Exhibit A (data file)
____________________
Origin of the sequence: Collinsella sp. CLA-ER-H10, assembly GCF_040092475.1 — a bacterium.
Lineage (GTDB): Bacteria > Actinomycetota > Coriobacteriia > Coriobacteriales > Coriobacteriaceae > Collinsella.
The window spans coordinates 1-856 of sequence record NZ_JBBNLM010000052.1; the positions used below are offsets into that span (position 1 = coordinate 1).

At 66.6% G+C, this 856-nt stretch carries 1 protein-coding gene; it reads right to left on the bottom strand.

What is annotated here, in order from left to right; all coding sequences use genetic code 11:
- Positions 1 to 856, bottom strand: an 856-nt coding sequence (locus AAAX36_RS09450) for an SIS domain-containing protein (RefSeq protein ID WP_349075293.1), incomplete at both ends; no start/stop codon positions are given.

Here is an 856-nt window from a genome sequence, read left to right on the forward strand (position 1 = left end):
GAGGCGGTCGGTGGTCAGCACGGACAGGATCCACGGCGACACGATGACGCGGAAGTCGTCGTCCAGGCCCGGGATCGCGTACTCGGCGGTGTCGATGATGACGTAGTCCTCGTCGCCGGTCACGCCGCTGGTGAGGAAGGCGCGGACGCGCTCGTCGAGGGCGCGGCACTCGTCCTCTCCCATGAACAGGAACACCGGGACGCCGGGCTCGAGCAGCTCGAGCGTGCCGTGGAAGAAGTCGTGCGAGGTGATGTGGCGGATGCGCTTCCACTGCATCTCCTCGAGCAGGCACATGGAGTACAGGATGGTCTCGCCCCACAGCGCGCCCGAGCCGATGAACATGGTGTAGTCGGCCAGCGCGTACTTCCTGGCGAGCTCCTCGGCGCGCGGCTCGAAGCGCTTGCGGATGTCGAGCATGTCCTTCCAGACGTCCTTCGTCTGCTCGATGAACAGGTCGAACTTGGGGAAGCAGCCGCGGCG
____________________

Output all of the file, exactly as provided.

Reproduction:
Origin of the sequence: Collinsella sp. CLA-ER-H10, assembly GCF_040092475.1 — a bacterium.
Lineage (GTDB): Bacteria > Actinomycetota > Coriobacteriia > Coriobacteriales > Coriobacteriaceae > Collinsella.
The window spans coordinates 1-856 of sequence record NZ_JBBNLM010000052.1; the positions used below are offsets into that span (position 1 = coordinate 1).

At 66.6% G+C, this 856-nt stretch carries 1 protein-coding gene; it reads right to left on the bottom strand.

What is annotated here, in order from left to right; all coding sequences use genetic code 11:
- Positions 1 to 856, bottom strand: an 856-nt coding sequence (locus AAAX36_RS09450) for an SIS domain-containing protein (RefSeq protein ID WP_349075293.1), incomplete at both ends; no start/stop codon positions are given.

Here is an 856-nt window from a genome sequence, read left to right on the forward strand (position 1 = left end):
GAGGCGGTCGGTGGTCAGCACGGACAGGATCCACGGCGACACGATGACGCGGAAGTCGTCGTCCAGGCCCGGGATCGCGTACTCGGCGGTGTCGATGATGACGTAGTCCTCGTCGCCGGTCACGCCGCTGGTGAGGAAGGCGCGGACGCGCTCGTCGAGGGCGCGGCACTCGTCCTCTCCCATGAACAGGAACACCGGGACGCCGGGCTCGAGCAGCTCGAGCGTGCCGTGGAAGAAGTCGTGCGAGGTGATGTGGCGGATGCGCTTCCACTGCATCTCCTCGAGCAGGCACATGGAGTACAGGATGGTCTCGCCCCACAGCGCGCCCGAGCCGATGAACATGGTGTAGTCGGCCAGCGCGTACTTCCTGGCGAGCTCCTCGGCGCGCGGCTCGAAGCGCTTGCGGATGTCGAGCATGTCCTTCCAGACGTCCTTCGTCTGCTCGATGAACAGGTCGAACTTGGGGAAGCAGCCGCGGCG